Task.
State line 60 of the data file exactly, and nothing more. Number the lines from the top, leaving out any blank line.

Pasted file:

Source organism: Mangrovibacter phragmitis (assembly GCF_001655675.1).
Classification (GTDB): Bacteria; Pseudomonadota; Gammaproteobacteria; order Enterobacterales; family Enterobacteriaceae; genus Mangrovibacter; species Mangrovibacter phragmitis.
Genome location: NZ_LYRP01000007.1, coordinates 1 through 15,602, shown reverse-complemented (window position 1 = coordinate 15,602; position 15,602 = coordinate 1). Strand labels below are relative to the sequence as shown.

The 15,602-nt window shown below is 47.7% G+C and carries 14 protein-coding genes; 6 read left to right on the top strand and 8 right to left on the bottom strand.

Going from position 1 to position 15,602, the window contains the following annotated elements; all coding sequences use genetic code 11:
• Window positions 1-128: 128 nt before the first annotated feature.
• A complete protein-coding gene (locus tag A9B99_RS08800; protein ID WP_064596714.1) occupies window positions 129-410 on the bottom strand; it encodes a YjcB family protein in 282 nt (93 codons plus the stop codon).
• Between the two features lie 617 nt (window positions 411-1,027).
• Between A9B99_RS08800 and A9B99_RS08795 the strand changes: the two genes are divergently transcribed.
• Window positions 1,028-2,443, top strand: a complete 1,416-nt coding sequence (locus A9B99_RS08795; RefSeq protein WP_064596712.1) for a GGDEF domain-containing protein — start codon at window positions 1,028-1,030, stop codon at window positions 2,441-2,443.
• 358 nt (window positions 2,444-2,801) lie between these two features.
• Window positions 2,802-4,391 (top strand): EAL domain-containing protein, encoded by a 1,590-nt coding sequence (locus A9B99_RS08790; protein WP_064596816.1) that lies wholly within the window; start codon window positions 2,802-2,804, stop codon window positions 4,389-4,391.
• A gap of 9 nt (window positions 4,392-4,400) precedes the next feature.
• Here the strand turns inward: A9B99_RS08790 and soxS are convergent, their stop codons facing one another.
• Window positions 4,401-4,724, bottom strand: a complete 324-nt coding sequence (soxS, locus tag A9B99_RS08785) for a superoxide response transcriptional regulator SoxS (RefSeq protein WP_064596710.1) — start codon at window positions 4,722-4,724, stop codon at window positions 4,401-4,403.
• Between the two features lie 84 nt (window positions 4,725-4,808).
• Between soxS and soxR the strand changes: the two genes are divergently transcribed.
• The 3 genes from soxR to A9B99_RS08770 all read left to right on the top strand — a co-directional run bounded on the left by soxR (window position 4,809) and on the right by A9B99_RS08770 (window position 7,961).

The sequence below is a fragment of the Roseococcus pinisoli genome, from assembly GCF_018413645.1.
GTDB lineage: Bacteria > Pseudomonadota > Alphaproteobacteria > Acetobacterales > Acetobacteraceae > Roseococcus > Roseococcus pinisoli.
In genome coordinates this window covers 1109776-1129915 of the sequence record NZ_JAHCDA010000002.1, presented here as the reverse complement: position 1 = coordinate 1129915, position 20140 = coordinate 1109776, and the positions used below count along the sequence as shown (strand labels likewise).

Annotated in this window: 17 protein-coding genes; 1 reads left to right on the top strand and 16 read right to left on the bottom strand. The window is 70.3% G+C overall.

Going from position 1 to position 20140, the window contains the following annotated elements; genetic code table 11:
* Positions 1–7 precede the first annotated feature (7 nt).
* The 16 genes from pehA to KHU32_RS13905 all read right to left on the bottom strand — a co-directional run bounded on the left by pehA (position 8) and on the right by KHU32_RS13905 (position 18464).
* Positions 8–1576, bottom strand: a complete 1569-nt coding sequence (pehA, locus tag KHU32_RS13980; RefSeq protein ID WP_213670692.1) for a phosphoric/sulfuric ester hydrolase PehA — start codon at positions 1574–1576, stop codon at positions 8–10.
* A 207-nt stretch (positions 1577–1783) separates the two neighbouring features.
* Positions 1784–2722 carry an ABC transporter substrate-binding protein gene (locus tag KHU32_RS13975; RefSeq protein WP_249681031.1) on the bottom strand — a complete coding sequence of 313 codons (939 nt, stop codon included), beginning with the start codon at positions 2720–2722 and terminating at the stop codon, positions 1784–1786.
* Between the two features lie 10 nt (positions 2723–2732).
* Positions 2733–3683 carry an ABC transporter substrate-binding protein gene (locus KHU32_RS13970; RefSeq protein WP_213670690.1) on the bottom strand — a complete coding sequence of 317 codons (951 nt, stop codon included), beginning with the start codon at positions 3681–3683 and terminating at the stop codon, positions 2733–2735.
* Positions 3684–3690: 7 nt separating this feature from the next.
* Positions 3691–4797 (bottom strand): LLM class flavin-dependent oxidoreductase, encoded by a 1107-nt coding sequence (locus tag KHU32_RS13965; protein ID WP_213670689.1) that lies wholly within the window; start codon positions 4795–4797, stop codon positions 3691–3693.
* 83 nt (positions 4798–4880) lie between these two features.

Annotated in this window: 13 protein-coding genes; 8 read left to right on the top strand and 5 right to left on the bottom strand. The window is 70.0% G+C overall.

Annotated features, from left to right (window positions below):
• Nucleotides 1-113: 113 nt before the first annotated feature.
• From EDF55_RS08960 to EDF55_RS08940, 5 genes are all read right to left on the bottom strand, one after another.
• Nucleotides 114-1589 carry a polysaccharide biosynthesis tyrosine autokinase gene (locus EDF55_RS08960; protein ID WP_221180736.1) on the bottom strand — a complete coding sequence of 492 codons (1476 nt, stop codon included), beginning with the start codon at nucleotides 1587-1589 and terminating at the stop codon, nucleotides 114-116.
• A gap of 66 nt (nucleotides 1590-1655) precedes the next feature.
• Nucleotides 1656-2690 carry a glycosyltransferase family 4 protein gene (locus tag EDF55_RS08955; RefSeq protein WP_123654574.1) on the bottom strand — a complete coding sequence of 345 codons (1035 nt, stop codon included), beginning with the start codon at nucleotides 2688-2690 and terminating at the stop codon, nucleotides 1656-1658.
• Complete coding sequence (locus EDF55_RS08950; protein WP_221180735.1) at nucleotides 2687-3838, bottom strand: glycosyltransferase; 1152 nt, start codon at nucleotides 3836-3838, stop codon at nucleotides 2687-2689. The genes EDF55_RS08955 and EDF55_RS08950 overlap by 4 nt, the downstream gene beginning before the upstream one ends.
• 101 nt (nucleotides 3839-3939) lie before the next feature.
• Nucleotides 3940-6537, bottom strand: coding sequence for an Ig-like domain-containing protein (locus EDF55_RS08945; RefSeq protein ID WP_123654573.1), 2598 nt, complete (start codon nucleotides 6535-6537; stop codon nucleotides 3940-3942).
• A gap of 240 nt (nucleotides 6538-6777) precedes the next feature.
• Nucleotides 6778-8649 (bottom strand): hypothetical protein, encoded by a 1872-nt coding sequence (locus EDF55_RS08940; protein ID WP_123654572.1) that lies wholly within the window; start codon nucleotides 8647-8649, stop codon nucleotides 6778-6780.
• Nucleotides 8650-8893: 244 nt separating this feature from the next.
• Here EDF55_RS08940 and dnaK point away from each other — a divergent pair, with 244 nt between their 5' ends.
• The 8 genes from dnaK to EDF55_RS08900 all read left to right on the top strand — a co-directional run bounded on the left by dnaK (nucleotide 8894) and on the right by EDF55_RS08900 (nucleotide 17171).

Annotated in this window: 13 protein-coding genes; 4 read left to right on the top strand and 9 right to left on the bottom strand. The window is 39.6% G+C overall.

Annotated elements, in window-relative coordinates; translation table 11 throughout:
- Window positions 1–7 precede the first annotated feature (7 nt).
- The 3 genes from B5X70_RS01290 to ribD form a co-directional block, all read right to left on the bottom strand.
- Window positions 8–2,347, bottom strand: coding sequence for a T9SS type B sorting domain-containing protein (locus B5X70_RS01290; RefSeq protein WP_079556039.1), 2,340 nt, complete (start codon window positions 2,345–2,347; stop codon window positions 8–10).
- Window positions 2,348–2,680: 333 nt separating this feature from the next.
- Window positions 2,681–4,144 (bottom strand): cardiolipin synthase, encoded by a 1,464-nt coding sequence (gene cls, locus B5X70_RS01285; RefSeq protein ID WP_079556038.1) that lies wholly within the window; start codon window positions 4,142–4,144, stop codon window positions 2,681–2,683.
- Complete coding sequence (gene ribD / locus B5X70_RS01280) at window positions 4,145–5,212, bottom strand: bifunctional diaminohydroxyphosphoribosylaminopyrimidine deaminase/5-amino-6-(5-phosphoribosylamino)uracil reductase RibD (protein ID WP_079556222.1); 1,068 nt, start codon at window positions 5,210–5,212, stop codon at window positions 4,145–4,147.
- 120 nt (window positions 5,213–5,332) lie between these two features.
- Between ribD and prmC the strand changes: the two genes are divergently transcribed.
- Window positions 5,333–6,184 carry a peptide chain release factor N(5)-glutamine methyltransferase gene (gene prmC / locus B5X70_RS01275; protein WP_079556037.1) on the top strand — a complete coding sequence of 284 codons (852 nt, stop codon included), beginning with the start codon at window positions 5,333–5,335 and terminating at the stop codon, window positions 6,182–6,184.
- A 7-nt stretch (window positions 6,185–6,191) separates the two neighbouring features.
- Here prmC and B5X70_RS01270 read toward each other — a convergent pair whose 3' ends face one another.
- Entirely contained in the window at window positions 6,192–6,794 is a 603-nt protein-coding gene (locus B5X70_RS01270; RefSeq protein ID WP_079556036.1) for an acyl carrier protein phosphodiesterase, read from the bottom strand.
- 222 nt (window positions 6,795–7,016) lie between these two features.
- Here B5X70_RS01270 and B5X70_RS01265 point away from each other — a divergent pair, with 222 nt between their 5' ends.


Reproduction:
- A 7-nt stretch (window positions 6,185–6,191) separates the two neighbouring features.